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Author: Dustyolman Add to my Favorite Fools Ignore this person (you won't see their posts anymore) Number: of 27417  
Subject: Re: terminology Date: 11/5/2012 8:19 AM
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In a recent Stock Advisor I found the following phrase. Being new at this and also being older and not retaining information as quickly as I used to, I'd like this explained in a simple way:

and has the following options: short JAN 2013 $47.00 puts on Starbucks.

Thanks for your help.

Dusty
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Author: JustMee01 Big red star, 1000 posts Add to my Favorite Fools Ignore this person (you won't see their posts anymore) Number: 26255 of 27417
Subject: Re: Re: terminology Date: 11/6/2012 9:00 AM
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Dusty,

Options are a little confusing at first. They've sold January puts on Startbucks, with a strike price of $47.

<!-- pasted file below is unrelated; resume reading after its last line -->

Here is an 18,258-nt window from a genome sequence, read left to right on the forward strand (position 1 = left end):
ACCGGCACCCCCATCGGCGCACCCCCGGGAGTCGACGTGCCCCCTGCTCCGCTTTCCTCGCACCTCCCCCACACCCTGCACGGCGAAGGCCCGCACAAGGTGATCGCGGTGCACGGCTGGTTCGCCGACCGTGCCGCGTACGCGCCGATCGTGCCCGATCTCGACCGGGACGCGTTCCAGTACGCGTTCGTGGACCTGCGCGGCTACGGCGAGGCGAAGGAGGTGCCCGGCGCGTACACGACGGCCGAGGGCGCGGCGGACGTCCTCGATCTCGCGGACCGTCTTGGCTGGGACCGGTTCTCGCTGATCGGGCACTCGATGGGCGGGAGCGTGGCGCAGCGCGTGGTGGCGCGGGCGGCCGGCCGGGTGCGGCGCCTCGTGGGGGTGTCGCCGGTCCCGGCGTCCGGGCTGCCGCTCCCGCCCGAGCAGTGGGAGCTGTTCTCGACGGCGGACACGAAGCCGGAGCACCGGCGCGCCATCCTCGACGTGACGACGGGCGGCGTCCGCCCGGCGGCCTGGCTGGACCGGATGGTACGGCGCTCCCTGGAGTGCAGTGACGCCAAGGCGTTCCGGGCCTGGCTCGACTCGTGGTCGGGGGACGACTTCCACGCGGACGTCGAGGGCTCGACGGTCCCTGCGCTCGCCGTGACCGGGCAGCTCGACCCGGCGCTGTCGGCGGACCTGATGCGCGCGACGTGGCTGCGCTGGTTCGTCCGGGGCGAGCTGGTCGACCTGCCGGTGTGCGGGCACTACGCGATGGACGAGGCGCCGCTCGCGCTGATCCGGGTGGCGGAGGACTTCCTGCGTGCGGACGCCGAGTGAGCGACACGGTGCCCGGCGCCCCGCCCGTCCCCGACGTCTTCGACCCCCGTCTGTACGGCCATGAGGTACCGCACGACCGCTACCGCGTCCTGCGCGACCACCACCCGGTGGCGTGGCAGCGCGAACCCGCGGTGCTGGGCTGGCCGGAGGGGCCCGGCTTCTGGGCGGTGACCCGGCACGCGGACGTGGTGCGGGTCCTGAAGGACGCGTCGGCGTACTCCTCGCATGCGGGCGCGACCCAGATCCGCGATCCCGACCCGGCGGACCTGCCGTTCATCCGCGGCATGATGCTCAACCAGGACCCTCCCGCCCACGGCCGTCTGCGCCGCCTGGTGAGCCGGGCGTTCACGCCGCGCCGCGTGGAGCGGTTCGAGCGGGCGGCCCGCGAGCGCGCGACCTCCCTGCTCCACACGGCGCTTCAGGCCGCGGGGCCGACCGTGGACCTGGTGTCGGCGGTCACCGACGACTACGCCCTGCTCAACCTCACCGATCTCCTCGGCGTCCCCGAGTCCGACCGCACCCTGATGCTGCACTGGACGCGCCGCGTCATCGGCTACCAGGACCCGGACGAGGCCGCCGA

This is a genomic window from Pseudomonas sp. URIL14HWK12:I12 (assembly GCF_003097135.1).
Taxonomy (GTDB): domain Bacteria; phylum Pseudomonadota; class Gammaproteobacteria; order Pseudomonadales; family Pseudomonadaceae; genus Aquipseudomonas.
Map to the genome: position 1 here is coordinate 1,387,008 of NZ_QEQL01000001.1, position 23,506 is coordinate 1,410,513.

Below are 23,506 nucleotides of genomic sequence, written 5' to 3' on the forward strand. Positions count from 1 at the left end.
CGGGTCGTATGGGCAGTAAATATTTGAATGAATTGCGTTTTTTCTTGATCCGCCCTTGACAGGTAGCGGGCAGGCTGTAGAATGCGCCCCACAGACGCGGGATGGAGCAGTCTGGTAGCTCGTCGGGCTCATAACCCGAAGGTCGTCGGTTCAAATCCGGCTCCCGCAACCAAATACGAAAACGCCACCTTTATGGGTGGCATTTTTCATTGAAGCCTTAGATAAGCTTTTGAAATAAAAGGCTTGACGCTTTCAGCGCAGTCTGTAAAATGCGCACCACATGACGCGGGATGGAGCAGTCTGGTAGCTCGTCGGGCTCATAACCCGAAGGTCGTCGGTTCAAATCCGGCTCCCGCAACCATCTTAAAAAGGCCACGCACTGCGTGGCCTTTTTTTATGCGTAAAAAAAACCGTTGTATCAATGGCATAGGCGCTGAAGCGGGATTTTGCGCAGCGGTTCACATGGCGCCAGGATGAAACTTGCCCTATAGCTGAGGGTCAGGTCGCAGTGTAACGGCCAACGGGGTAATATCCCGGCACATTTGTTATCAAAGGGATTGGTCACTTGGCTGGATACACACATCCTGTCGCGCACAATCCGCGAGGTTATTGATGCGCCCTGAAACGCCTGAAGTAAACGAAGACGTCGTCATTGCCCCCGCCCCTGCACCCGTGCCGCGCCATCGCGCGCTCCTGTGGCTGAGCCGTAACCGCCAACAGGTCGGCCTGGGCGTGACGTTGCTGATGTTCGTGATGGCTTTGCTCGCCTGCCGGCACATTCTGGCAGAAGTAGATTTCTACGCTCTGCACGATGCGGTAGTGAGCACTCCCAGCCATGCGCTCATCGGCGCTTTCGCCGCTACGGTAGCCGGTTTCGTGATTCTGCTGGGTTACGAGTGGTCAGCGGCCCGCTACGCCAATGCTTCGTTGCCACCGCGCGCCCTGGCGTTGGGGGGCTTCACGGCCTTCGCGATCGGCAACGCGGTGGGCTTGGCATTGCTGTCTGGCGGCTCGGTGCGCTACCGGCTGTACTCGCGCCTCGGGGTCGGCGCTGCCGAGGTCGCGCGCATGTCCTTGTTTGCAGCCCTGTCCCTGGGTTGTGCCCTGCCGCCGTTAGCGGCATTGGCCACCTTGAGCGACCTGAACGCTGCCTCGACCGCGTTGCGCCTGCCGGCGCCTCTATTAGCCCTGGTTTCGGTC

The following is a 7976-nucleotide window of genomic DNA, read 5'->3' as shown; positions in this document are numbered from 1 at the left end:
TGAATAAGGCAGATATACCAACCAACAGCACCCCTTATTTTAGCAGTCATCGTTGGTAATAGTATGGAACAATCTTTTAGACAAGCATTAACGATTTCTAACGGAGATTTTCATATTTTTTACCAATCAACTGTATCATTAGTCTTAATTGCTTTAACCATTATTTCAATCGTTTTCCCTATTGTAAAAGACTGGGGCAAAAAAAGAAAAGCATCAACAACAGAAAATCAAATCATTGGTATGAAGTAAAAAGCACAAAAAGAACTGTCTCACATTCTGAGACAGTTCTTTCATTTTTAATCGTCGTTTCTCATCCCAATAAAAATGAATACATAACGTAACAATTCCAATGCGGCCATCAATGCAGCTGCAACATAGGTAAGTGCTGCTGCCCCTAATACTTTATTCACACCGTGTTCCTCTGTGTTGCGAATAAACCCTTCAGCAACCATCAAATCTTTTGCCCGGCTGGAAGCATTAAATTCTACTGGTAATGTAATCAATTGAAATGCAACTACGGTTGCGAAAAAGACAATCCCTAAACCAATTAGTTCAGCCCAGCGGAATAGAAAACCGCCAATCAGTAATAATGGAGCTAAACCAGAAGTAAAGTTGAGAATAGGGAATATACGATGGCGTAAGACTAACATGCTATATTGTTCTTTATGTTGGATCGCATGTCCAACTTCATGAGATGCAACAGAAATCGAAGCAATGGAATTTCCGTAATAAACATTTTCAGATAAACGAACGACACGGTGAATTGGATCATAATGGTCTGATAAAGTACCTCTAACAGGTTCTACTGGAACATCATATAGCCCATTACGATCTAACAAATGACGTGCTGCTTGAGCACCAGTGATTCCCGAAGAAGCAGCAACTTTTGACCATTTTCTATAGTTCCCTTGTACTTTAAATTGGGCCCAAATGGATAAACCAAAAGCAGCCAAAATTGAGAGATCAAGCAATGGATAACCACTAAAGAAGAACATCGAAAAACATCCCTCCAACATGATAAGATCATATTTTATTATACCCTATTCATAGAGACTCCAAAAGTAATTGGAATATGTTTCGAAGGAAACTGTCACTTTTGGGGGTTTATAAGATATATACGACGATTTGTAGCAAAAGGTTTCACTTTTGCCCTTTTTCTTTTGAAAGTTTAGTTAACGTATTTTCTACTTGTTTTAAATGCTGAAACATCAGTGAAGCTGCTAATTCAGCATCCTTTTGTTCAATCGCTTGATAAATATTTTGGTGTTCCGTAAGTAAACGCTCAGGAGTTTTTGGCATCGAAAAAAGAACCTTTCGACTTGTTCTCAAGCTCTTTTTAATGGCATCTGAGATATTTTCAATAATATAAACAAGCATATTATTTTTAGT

A "put" is an options contract that allows the buyer to forcibly sell 100 shares of the underlying stock.

The seller of the put will receive those shares (and pay for them of course @ the strike price), if the contract is exercised.

In exchange for that risk, the put seller receives a small payment, that's paid by the buyer.

That $47 is the strike price (the price at which the contract executes). Above the strike, there won't be any execution. However, if SBUX falls below $47, the buyer of the put will sell SBuX and receive $47 for the 100 shares.

The "JAN 2013" is the options contract month. That's the date that the contract ends. After that date, the contract is null and void.

Someone who sold these fairly short term puts would characteristically be bullish on the stock and looking for a little income. Selling puts can generate some cash on the side. In order to accept the risk of being put to, they must however, be willing to own the stock. Therefore, I'd have to conclude that they're bullish on SBUX long term, but think it will trade flat for the next couple of months.

Peter

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Author: Dustyolman Add to my Favorite Fools Ignore this person (you won't see their posts anymore) Number: 26260 of 27417
Subject: Re: Re: terminology Date: 11/15/2012 9:13 AM
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Peter

Thanks for that explanation. At this point it's still a little bit beyond my experience and expertise. When the time comes, though, this is now an option I will be able to consider.

Dusty

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